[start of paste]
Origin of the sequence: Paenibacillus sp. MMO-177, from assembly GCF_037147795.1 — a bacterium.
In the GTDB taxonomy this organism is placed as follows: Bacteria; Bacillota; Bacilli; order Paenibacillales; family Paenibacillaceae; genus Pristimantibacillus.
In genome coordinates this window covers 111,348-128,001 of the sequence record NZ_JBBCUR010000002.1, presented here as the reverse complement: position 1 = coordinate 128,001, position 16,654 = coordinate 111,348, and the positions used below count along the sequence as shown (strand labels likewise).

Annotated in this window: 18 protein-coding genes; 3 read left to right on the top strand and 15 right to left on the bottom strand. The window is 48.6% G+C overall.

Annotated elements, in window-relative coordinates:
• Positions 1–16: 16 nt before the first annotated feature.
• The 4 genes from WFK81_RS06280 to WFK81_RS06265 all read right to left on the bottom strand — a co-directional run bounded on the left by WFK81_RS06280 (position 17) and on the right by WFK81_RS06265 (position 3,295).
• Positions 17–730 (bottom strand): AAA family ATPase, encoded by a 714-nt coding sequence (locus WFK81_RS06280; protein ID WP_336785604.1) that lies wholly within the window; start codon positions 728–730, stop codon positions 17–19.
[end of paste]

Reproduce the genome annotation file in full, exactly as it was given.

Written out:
Origin of the sequence: Paenibacillus sp. MMO-177, from assembly GCF_037147795.1 — a bacterium.
In the GTDB taxonomy this organism is placed as follows: Bacteria; Bacillota; Bacilli; order Paenibacillales; family Paenibacillaceae; genus Pristimantibacillus.
In genome coordinates this window covers 111,348-128,001 of the sequence record NZ_JBBCUR010000002.1, presented here as the reverse complement: position 1 = coordinate 128,001, position 16,654 = coordinate 111,348, and the positions used below count along the sequence as shown (strand labels likewise).

Annotated in this window: 18 protein-coding genes; 3 read left to right on the top strand and 15 right to left on the bottom strand. The window is 48.6% G+C overall.

Annotated elements, in window-relative coordinates:
• Positions 1–16: 16 nt before the first annotated feature.
• The 4 genes from WFK81_RS06280 to WFK81_RS06265 all read right to left on the bottom strand — a co-directional run bounded on the left by WFK81_RS06280 (position 17) and on the right by WFK81_RS06265 (position 3,295).
• Positions 17–730 (bottom strand): AAA family ATPase, encoded by a 714-nt coding sequence (locus WFK81_RS06280; protein ID WP_336785604.1) that lies wholly within the window; start codon positions 728–730, stop codon positions 17–19.